Could we see players who have already skated for other NWHL teams now join the Whitecaps? Could Olympians like Gigi Marvin, quoted in the league's press release, also join the Whitecaps? It appears as though free agency leaves all five teams' rosters completely open -- so anything goes.
As for the Whitecaps coaching staff, it is expected to be announced in the near future.
In addition, the Whitecaps were previously a registered 501(c)(3) nonprofit organization. It's unclear how this move affects that status. The NWHL Foundation is itself a 501(c)(3) nonprofit, but the league itself is not.
What will the league's salary cap/structure be now?
More players in the league means more money to be dished out via salaries. Where is that money coming from? (It could be at least partially linked to the Pegula Sports & Entertainment purchase of the Beauts, but that is unconfirmed.) How much will players be paid this coming season?
The Whitecaps will presumably carry 25 roster players, the same as the other four NWHL teams.
What does the league's schedule look like now?
Last season, each of the Founding Four teams played 16 games. With a new team in the league, it may seem natural to think that the schedule will be expanded to accomodate the Whitecaps -- as well as the travel that will be required to and from Minnesota for teams. However, according to ZoneCoverage.com's piece on the expansion news, Rylan said the league is "looking to continue the 16-game regular-season schedule with eight home games and eight away games for each team."
This could mean that a team would face each of the other four NWHL teams four times, likely twice at home and twice on the road.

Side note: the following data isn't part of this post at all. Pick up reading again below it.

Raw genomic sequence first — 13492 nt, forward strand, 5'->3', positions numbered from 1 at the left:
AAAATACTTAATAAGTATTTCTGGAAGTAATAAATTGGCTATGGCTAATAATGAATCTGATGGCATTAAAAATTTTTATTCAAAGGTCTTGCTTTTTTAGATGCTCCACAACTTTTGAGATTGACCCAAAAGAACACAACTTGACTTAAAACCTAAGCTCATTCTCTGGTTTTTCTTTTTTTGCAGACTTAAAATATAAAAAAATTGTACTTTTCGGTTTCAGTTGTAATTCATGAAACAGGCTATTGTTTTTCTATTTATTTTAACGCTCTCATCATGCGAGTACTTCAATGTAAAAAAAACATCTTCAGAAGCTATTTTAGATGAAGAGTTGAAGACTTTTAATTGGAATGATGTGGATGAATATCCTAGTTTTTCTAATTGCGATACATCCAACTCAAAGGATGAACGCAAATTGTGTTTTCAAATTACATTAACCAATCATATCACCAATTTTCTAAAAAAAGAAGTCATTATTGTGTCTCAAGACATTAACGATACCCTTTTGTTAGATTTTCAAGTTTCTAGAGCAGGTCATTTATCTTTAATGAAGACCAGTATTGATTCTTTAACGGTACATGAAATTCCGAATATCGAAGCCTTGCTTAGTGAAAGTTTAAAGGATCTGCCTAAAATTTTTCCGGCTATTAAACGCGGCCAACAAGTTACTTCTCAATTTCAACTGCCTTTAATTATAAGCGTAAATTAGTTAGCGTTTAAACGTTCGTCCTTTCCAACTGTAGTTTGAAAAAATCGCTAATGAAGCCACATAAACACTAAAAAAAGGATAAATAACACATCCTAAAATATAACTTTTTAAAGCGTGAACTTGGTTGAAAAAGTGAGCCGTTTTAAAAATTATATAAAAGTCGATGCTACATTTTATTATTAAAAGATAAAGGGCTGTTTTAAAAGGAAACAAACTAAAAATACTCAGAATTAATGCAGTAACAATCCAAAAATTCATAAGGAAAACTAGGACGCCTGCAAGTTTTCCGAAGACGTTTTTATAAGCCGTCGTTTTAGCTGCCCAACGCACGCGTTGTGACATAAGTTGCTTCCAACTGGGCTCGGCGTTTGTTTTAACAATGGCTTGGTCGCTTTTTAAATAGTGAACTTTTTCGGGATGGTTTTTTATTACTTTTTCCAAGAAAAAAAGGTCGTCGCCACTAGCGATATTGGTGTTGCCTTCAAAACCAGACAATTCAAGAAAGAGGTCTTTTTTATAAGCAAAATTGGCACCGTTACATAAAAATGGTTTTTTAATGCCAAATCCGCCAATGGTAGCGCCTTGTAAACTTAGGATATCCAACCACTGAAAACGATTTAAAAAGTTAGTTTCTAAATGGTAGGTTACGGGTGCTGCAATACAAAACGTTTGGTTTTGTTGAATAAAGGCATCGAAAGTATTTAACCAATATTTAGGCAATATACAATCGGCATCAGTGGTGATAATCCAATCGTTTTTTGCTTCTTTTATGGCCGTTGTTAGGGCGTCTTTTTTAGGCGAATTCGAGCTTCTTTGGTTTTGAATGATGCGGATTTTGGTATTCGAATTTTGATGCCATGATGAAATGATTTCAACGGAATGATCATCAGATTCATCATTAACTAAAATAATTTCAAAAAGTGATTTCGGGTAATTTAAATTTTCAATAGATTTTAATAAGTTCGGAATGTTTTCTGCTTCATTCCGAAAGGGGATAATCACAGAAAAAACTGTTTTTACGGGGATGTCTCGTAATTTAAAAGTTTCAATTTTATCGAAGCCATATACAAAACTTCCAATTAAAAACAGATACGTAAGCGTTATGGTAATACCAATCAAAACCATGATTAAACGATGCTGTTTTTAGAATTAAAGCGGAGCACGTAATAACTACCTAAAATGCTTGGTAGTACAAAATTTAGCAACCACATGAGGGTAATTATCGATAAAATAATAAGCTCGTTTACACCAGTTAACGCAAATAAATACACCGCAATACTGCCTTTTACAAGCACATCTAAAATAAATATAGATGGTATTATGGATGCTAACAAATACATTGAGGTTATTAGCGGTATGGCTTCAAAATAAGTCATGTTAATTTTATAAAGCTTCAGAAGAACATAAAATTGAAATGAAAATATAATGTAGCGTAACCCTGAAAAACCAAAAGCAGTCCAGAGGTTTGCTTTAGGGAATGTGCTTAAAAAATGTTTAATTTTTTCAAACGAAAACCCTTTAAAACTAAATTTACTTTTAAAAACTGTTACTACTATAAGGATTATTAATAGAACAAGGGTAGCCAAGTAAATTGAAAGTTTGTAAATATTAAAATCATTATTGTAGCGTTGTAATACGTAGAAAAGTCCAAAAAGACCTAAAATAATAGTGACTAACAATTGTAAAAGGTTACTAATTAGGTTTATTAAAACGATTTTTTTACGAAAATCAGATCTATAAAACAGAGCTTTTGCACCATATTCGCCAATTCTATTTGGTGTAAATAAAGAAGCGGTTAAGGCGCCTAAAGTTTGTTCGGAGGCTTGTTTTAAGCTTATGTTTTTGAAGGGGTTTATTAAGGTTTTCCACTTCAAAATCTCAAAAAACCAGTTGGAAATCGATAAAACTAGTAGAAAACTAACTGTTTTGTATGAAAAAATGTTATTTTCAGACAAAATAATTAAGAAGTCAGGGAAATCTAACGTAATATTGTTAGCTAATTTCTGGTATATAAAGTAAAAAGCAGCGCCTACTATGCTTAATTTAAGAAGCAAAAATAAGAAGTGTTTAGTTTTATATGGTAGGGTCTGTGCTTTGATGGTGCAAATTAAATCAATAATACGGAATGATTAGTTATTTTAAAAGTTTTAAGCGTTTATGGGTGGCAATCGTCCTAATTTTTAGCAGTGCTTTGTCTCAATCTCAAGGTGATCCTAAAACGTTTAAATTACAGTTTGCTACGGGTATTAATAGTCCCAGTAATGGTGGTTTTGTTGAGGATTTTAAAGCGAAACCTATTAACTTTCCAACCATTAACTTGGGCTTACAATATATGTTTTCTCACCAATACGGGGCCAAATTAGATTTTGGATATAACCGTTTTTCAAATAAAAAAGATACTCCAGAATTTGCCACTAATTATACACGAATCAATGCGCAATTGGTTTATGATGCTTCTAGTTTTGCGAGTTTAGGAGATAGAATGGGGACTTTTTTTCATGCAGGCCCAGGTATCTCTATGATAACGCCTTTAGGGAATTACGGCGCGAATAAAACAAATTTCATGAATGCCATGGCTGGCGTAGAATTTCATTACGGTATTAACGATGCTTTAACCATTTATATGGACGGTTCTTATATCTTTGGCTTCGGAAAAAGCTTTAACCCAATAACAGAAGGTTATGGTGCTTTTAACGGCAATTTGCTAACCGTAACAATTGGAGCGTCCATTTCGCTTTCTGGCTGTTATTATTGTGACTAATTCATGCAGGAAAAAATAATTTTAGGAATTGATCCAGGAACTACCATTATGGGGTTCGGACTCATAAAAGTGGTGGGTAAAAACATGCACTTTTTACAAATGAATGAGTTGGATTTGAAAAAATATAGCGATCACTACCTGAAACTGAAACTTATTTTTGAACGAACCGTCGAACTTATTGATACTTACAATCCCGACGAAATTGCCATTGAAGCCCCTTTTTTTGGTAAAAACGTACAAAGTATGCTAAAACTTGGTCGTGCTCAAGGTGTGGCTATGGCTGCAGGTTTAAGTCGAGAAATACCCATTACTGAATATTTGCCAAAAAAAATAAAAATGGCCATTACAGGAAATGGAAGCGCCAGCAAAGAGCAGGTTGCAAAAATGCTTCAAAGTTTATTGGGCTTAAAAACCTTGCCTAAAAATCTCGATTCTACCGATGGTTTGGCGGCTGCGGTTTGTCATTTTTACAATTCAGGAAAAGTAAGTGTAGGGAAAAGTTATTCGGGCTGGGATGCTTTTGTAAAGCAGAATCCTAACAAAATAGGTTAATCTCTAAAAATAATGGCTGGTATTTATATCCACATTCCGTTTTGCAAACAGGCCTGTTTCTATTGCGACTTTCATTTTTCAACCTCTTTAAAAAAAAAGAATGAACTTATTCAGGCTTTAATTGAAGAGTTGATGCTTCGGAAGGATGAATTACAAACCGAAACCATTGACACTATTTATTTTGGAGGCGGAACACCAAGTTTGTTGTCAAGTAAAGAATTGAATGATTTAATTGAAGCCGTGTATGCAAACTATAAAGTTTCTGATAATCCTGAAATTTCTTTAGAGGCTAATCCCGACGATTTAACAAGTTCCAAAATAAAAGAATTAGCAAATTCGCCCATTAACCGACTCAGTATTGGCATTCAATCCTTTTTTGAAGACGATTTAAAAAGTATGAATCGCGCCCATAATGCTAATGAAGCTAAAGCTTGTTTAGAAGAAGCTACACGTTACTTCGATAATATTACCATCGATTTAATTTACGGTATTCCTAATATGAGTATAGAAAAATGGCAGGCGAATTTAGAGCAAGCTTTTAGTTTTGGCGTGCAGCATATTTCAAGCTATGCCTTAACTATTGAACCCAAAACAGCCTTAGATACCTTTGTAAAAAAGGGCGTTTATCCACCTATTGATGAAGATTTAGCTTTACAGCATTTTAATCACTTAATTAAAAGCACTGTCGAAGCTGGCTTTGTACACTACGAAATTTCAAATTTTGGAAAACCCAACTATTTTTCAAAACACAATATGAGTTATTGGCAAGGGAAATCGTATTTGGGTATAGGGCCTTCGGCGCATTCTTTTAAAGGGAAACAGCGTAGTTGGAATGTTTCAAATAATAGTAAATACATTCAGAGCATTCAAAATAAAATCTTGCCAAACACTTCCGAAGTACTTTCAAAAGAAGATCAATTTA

Speaking of travel -- this expansion means the NWHL is no longer just a bus league, but will include air travel to and from Minnesota; Rylan has confirmed this. However, it's unclear how the schedule will be framed. Logically, it would make sense that a team would fly out to Minnesota and perhaps play two games in a weekend there -- or vice versa for the Whitecaps.
How will the Isobel Cup Playoffs be structured?
There are now five teams in the NWHL -- could there be a way that all five would make the playoffs? Or does this now mean that perhaps only the top four teams in the league at the culmination of the regular season make it to the postseason?
And of course -- are there any other teams joining the league?
If the league did add any other additional teams for the 2018-19 season, they would likely have to announce that prior to the June 1 free agency opening. It's not expected, but also not out of the question.
Minnesota was perhaps not the anticipated location for the NWHL's first expansion, but it makes logical sense. The organization was already in place, which certainly makes things easier than starting a franchise from scratch.
Stay tuned to the Victory Press for more information as the NWHL season grows closer and free agency opens June 1.
Filed under: nwhl; ice hockey; metropolitan riveters; buffalo beauts; connecticut whale; boston pride; minnesota; minnesota whitecaps